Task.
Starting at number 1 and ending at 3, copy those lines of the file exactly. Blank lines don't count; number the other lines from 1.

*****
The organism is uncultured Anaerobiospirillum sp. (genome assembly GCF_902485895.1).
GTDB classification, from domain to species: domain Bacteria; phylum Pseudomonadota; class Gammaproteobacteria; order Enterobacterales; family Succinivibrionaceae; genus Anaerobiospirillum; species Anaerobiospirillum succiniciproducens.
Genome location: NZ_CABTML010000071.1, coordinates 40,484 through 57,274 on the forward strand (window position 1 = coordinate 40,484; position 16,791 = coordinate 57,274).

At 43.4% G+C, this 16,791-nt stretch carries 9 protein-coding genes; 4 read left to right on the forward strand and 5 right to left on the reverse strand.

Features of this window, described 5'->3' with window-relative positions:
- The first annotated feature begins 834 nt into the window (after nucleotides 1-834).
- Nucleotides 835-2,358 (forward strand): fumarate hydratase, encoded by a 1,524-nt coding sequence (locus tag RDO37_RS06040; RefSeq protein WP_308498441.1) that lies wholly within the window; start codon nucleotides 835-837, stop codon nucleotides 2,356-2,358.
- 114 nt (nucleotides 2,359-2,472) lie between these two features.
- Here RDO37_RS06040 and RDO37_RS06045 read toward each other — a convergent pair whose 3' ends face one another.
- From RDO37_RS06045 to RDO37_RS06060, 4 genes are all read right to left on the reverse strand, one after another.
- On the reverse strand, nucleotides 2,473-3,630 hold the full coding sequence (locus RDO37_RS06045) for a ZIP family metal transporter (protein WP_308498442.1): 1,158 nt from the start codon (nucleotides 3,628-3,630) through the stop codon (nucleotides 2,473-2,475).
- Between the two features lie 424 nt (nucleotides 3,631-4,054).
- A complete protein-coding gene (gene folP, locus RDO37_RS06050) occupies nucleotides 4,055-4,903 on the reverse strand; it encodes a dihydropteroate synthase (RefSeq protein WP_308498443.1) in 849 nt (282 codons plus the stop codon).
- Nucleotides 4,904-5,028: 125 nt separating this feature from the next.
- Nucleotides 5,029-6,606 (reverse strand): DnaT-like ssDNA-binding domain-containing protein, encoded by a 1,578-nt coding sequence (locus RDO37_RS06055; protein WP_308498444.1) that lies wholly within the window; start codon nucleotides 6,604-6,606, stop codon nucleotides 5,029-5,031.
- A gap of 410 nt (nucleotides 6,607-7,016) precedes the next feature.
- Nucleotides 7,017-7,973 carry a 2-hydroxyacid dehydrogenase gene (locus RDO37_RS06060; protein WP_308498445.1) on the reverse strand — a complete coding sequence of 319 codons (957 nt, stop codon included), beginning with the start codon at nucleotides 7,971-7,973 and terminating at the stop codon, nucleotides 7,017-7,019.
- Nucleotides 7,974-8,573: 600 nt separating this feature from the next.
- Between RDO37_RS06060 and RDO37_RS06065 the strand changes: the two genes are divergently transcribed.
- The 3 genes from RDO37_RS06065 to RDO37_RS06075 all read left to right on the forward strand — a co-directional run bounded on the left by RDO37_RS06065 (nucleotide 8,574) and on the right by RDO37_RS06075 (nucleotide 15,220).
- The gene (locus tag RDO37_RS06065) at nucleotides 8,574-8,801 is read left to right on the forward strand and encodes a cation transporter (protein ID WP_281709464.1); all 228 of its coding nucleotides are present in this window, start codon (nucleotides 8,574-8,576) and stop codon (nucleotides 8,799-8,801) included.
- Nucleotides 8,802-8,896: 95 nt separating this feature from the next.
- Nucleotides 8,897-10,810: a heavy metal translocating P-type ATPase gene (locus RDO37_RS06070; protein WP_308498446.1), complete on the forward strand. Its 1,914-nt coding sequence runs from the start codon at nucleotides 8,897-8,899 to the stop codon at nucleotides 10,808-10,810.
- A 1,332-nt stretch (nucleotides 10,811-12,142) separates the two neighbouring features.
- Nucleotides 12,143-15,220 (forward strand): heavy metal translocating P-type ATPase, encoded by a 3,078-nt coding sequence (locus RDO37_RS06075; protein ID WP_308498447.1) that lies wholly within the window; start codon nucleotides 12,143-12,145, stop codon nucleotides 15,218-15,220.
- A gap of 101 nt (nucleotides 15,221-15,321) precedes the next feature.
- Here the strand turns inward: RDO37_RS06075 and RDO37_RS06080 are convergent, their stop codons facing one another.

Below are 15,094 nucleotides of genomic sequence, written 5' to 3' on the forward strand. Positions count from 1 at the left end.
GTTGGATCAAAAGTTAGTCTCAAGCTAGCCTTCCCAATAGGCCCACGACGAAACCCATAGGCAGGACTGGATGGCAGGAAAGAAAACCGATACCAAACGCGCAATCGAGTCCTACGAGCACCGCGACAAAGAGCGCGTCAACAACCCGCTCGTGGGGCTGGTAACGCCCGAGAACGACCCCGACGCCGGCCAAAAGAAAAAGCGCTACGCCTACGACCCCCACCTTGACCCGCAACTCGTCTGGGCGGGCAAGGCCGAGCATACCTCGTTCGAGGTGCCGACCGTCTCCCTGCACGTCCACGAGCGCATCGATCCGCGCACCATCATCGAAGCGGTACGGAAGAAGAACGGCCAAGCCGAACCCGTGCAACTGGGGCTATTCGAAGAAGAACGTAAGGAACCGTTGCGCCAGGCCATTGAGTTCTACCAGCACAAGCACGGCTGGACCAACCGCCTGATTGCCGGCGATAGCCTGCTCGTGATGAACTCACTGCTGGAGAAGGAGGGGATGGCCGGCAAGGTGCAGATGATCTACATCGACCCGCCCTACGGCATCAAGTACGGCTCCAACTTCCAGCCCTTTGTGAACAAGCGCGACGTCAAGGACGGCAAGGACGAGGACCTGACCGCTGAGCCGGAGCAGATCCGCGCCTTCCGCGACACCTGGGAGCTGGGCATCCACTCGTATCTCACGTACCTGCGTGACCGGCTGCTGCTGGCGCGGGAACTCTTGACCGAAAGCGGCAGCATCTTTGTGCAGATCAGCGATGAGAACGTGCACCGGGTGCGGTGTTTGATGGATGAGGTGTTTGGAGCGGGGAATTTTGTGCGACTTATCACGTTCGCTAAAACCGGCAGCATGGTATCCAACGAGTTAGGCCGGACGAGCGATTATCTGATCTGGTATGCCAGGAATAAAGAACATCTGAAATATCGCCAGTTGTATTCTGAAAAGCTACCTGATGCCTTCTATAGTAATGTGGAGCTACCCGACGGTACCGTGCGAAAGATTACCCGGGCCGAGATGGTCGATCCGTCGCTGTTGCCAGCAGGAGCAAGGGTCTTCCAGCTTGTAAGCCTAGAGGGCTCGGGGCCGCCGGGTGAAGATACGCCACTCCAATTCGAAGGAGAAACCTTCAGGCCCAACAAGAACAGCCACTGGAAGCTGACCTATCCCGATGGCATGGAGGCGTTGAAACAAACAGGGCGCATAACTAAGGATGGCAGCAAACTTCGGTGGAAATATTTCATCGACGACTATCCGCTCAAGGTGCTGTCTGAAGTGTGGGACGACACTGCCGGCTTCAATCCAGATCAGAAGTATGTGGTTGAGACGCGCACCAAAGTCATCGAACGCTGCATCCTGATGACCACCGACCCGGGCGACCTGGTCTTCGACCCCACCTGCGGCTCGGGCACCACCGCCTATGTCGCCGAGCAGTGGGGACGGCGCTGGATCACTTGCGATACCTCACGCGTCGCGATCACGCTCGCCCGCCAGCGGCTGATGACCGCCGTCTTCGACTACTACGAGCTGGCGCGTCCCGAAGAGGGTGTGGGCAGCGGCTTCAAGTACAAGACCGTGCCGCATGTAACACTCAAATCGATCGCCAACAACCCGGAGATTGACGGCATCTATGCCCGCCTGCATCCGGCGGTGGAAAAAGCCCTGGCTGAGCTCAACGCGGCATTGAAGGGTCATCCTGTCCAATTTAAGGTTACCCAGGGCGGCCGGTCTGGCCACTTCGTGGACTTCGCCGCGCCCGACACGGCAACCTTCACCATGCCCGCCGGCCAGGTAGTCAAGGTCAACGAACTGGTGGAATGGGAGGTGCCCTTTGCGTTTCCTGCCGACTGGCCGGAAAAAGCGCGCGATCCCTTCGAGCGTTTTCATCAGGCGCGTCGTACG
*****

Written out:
The organism is uncultured Anaerobiospirillum sp. (genome assembly GCF_902485895.1).
GTDB classification, from domain to species: domain Bacteria; phylum Pseudomonadota; class Gammaproteobacteria; order Enterobacterales; family Succinivibrionaceae; genus Anaerobiospirillum; species Anaerobiospirillum succiniciproducens.
Genome location: NZ_CABTML010000071.1, coordinates 40,484 through 57,274 on the forward strand (window position 1 = coordinate 40,484; position 16,791 = coordinate 57,274).